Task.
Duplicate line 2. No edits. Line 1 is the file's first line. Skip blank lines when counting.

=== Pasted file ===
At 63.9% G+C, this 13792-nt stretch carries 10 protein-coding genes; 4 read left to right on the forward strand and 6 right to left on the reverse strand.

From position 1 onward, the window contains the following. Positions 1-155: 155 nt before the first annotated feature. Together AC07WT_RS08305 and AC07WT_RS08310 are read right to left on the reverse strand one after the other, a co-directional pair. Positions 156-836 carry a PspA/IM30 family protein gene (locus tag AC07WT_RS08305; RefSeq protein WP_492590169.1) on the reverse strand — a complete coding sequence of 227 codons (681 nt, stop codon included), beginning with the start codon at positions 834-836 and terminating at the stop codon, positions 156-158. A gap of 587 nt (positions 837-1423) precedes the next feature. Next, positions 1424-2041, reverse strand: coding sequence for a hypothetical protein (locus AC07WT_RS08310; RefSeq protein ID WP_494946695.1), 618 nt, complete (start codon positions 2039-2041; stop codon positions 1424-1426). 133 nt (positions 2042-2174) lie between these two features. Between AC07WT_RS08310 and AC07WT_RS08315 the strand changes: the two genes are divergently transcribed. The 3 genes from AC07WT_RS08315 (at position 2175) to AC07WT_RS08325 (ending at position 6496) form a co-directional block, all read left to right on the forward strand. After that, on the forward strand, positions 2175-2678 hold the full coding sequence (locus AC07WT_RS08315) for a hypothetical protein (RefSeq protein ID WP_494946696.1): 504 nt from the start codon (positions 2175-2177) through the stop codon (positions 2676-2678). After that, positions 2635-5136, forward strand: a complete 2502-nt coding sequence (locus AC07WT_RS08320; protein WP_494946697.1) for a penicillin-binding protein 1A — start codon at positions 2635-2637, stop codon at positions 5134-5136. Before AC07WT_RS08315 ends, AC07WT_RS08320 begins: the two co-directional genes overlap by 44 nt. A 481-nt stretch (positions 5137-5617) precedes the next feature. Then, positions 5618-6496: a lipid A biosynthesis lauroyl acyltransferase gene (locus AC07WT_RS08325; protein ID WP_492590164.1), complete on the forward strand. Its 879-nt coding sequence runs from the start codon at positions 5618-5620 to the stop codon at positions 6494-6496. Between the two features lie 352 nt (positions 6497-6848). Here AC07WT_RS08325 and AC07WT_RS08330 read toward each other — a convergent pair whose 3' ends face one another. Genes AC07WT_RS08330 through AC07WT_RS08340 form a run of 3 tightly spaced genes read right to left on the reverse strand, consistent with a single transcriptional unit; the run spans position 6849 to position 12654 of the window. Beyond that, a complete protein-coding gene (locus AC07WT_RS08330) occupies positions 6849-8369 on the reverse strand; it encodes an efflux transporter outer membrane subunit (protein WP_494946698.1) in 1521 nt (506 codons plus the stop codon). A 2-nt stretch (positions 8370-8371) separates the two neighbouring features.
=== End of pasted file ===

From position 1 onward, the window contains the following. Positions 1-155: 155 nt before the first annotated feature. Together AC07WT_RS08305 and AC07WT_RS08310 are read right to left on the reverse strand one after the other, a co-directional pair. Positions 156-836 carry a PspA/IM30 family protein gene (locus tag AC07WT_RS08305; RefSeq protein WP_492590169.1) on the reverse strand — a complete coding sequence of 227 codons (681 nt, stop codon included), beginning with the start codon at positions 834-836 and terminating at the stop codon, positions 156-158. A gap of 587 nt (positions 837-1423) precedes the next feature. Next, positions 1424-2041, reverse strand: coding sequence for a hypothetical protein (locus AC07WT_RS08310; RefSeq protein ID WP_494946695.1), 618 nt, complete (start codon positions 2039-2041; stop codon positions 1424-1426). 133 nt (positions 2042-2174) lie between these two features. Between AC07WT_RS08310 and AC07WT_RS08315 the strand changes: the two genes are divergently transcribed. The 3 genes from AC07WT_RS08315 (at position 2175) to AC07WT_RS08325 (ending at position 6496) form a co-directional block, all read left to right on the forward strand. After that, on the forward strand, positions 2175-2678 hold the full coding sequence (locus AC07WT_RS08315) for a hypothetical protein (RefSeq protein ID WP_494946696.1): 504 nt from the start codon (positions 2175-2177) through the stop codon (positions 2676-2678). After that, positions 2635-5136, forward strand: a complete 2502-nt coding sequence (locus AC07WT_RS08320; protein WP_494946697.1) for a penicillin-binding protein 1A — start codon at positions 2635-2637, stop codon at positions 5134-5136. Before AC07WT_RS08315 ends, AC07WT_RS08320 begins: the two co-directional genes overlap by 44 nt. A 481-nt stretch (positions 5137-5617) precedes the next feature. Then, positions 5618-6496: a lipid A biosynthesis lauroyl acyltransferase gene (locus AC07WT_RS08325; protein ID WP_492590164.1), complete on the forward strand. Its 879-nt coding sequence runs from the start codon at positions 5618-5620 to the stop codon at positions 6494-6496. Between the two features lie 352 nt (positions 6497-6848). Here AC07WT_RS08325 and AC07WT_RS08330 read toward each other — a convergent pair whose 3' ends face one another. Genes AC07WT_RS08330 through AC07WT_RS08340 form a run of 3 tightly spaced genes read right to left on the reverse strand, consistent with a single transcriptional unit; the run spans position 6849 to position 12654 of the window. Beyond that, a complete protein-coding gene (locus AC07WT_RS08330) occupies positions 6849-8369 on the reverse strand; it encodes an efflux transporter outer membrane subunit (protein WP_494946698.1) in 1521 nt (506 codons plus the stop codon). A 2-nt stretch (positions 8370-8371) separates the two neighbouring features.